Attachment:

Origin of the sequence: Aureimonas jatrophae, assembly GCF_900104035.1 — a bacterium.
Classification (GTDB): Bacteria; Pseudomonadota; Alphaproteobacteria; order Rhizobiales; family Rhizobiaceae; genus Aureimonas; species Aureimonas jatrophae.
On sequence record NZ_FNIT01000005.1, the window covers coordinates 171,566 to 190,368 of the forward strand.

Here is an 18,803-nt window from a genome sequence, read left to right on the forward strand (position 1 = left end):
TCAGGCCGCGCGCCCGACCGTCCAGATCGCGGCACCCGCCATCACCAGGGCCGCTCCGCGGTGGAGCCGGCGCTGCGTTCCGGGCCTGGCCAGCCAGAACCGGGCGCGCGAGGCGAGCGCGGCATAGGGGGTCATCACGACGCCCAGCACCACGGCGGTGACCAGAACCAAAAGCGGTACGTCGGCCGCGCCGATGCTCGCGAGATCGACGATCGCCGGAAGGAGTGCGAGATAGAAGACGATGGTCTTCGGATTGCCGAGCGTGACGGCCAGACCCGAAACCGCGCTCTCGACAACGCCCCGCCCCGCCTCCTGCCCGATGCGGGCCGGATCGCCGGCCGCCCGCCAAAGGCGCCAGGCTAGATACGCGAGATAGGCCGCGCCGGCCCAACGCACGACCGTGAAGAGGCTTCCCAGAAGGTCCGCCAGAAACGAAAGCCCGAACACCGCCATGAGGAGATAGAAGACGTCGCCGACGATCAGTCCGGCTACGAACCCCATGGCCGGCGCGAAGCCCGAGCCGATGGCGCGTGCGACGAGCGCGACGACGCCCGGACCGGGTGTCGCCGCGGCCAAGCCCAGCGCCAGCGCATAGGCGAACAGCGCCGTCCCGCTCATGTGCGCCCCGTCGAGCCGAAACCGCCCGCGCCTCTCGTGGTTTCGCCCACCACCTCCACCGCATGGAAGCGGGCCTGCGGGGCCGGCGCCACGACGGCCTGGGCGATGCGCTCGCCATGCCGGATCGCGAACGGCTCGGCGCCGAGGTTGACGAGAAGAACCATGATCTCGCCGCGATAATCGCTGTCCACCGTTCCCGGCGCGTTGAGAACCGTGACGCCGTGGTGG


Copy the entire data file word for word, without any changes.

Origin of the sequence: Aureimonas jatrophae, assembly GCF_900104035.1 — a bacterium.
Classification (GTDB): Bacteria; Pseudomonadota; Alphaproteobacteria; order Rhizobiales; family Rhizobiaceae; genus Aureimonas; species Aureimonas jatrophae.
On sequence record NZ_FNIT01000005.1, the window covers coordinates 171,566 to 190,368 of the forward strand.

Here is an 18,803-nt window from a genome sequence, read left to right on the forward strand (position 1 = left end):
TCAGGCCGCGCGCCCGACCGTCCAGATCGCGGCACCCGCCATCACCAGGGCCGCTCCGCGGTGGAGCCGGCGCTGCGTTCCGGGCCTGGCCAGCCAGAACCGGGCGCGCGAGGCGAGCGCGGCATAGGGGGTCATCACGACGCCCAGCACCACGGCGGTGACCAGAACCAAAAGCGGTACGTCGGCCGCGCCGATGCTCGCGAGATCGACGATCGCCGGAAGGAGTGCGAGATAGAAGACGATGGTCTTCGGATTGCCGAGCGTGACGGCCAGACCCGAAACCGCGCTCTCGACAACGCCCCGCCCCGCCTCCTGCCCGATGCGGGCCGGATCGCCGGCCGCCCGCCAAAGGCGCCAGGCTAGATACGCGAGATAGGCCGCGCCGGCCCAACGCACGACCGTGAAGAGGCTTCCCAGAAGGTCCGCCAGAAACGAAAGCCCGAACACCGCCATGAGGAGATAGAAGACGTCGCCGACGATCAGTCCGGCTACGAACCCCATGGCCGGCGCGAAGCCCGAGCCGATGGCGCGTGCGACGAGCGCGACGACGCCCGGACCGGGTGTCGCCGCGGCCAAGCCCAGCGCCAGCGCATAGGCGAACAGCGCCGTCCCGCTCATGTGCGCCCCGTCGAGCCGAAACCGCCCGCGCCTCTCGTGGTTTCGCCCACCACCTCCACCGCATGGAAGCGGGCCTGCGGGGCCGGCGCCACGACGGCCTGGGCGATGCGCTCGCCATGCCGGATCGCGAACGGCTCGGCGCCGAGGTTGACGAGAAGAACCATGATCTCGCCGCGATAATCGCTGTCCACCGTTCCCGGCGCGTTGAGAACCGTGACGCCGTGGTGG